Bond’s Immortality: Martin Campbell Shrugs Off 007’s Latest Demise
James Bond is dead. That’s right – in a turn of events that shocked fans across the world, the beloved secret agent met his apparent demise in the last installment of the series.
But as history tells us, Bond is no stranger to reinvention. From the sultry charm of Sean Connery to the raw, visceral portrayal by Daniel Craig, Bond has adapted, evolved, and yes, even “resurrected” in a sense, with each new actor.
Director Martin Campbell, the man behind the lens for the Bond debuts of both Pierce Brosnan and Daniel Craig, isn’t fazed. “To be honest, it was fine for me,” remarked Campbell. “He gets killed off, which is fine because when they do the next Bond, they’ll completely ignore the fact that he was killed off and Bond will keep going.”
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A Timeless Legacy
The appeal of 007 extends beyond the man himself, journeying into the realm of fast cars, exotic locales, beguiling allies, and formidable foes. With a cocktail of these elements, the franchise doesn’t hinge on a continuous narrative thread. Instead, it thrives on its capacity to reimagine and repurpose its iconic lead for each generation.
“It’s so simple,” Campbell continues, “There’s no explanation required is there? Daniel Craig was Bond and now the next guy is alive. They’re not going to have a problem with that.”
And he’s spot on. We didn’t question the transition from Roger Moore‘s eyebrow-raising antics to Timothy Dalton‘s brooding determination, or even going back to Connery after George Lazenby‘s solo outing. So why should this be any different?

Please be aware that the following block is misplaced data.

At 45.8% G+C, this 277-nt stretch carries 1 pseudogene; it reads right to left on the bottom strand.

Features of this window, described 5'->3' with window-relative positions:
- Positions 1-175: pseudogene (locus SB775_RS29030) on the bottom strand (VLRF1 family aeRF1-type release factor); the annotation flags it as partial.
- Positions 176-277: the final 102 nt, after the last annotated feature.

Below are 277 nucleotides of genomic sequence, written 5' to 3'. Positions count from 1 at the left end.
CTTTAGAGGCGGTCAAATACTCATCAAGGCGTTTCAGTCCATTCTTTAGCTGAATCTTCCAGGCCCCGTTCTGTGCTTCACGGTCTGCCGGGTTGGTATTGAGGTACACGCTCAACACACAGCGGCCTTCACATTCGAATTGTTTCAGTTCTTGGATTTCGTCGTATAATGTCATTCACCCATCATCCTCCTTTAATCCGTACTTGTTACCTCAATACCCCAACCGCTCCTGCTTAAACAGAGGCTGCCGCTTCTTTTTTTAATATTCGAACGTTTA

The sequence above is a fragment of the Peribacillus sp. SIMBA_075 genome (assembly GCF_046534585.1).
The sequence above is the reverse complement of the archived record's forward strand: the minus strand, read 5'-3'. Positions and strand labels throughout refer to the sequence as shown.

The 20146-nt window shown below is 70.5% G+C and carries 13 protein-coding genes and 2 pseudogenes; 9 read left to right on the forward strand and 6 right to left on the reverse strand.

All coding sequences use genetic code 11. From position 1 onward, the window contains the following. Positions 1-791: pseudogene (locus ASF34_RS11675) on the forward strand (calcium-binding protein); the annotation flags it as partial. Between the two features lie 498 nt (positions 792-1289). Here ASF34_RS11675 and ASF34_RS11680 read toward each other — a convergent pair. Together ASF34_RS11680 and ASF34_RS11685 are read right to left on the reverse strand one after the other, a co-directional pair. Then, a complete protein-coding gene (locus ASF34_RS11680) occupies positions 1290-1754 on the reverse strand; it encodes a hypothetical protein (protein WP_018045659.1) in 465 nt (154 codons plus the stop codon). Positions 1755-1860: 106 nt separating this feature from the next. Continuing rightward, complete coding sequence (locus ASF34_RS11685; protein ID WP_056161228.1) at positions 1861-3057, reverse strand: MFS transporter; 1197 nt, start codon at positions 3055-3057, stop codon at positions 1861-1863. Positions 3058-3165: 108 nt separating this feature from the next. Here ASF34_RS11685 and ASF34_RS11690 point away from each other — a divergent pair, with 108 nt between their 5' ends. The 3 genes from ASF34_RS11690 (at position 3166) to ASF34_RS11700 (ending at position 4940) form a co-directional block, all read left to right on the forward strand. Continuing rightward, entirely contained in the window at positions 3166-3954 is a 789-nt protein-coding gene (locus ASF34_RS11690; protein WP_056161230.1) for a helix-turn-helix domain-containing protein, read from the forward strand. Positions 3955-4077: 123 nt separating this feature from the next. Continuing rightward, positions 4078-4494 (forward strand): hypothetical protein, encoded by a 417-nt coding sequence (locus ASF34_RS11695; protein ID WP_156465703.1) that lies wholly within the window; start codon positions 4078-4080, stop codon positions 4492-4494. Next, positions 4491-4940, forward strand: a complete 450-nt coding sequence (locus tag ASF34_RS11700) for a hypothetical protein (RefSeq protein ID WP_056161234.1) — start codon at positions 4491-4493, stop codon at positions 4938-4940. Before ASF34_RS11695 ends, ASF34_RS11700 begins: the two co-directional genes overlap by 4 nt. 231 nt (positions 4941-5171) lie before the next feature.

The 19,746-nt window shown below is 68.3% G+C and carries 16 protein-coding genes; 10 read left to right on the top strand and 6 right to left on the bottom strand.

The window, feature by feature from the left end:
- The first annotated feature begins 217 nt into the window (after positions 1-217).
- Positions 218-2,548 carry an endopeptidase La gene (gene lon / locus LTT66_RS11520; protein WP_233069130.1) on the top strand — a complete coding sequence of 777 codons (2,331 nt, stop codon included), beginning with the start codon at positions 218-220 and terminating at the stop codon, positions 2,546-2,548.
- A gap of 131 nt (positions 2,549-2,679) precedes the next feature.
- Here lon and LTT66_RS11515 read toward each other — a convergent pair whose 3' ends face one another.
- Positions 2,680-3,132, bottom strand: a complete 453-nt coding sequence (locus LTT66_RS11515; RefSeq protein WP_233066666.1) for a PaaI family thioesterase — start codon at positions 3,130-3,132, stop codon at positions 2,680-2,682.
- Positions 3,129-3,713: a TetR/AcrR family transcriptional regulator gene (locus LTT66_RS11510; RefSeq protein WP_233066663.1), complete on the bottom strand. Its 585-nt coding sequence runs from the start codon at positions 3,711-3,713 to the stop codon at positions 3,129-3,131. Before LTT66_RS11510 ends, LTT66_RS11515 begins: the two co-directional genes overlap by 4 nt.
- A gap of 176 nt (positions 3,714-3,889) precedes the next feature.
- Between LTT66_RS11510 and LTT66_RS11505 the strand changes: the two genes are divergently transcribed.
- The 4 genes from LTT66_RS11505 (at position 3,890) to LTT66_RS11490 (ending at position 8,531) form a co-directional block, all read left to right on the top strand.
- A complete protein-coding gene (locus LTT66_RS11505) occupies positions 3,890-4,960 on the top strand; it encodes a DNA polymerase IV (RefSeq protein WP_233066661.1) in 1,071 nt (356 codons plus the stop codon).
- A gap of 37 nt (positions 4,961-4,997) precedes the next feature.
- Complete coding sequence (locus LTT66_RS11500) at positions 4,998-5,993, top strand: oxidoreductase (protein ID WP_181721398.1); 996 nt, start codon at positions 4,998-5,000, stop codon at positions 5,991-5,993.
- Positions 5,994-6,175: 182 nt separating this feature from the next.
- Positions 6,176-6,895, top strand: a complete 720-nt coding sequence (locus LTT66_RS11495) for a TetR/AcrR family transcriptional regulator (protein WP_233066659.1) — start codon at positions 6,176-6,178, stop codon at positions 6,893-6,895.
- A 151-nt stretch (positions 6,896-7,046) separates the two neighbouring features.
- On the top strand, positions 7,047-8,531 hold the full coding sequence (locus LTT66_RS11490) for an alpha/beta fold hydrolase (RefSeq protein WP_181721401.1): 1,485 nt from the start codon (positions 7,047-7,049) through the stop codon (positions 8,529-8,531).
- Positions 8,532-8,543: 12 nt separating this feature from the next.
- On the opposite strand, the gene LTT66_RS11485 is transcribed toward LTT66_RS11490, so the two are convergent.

Bond in a Modern World
As the world continues to evolve, so too does our expectation for representation in cinema. James Bond, a figurehead of British cinema, and who’ll play him next is at the forefront of this discussion.
While it’s almost taken for granted that Bond will continue to be a man, and so he should be, the definition of who Bond is can be far more fluid. Can Bond be from another part of the Commonwealth? Or perhaps British, but of a different ethnic background?
Disney films have tried this approach, which hasn’t gone down well. Is it better to preserve the classics as they are and simply introduce diverse characters in new stories? The discussion is ongoing, and only time will reveal the path the franchise decides to take.
Still, with the weight of legacy and the pressure of modern expectation, it’s a thrilling time to be a Bond fan as news of Bond 26 inches closer. Whatever choice is made, if Martin Campbell’s words ring true, it won’t be the death, but the life of the next Bond that will captivate audiences. And as Campbell says, “They’re not going to have a problem with that.”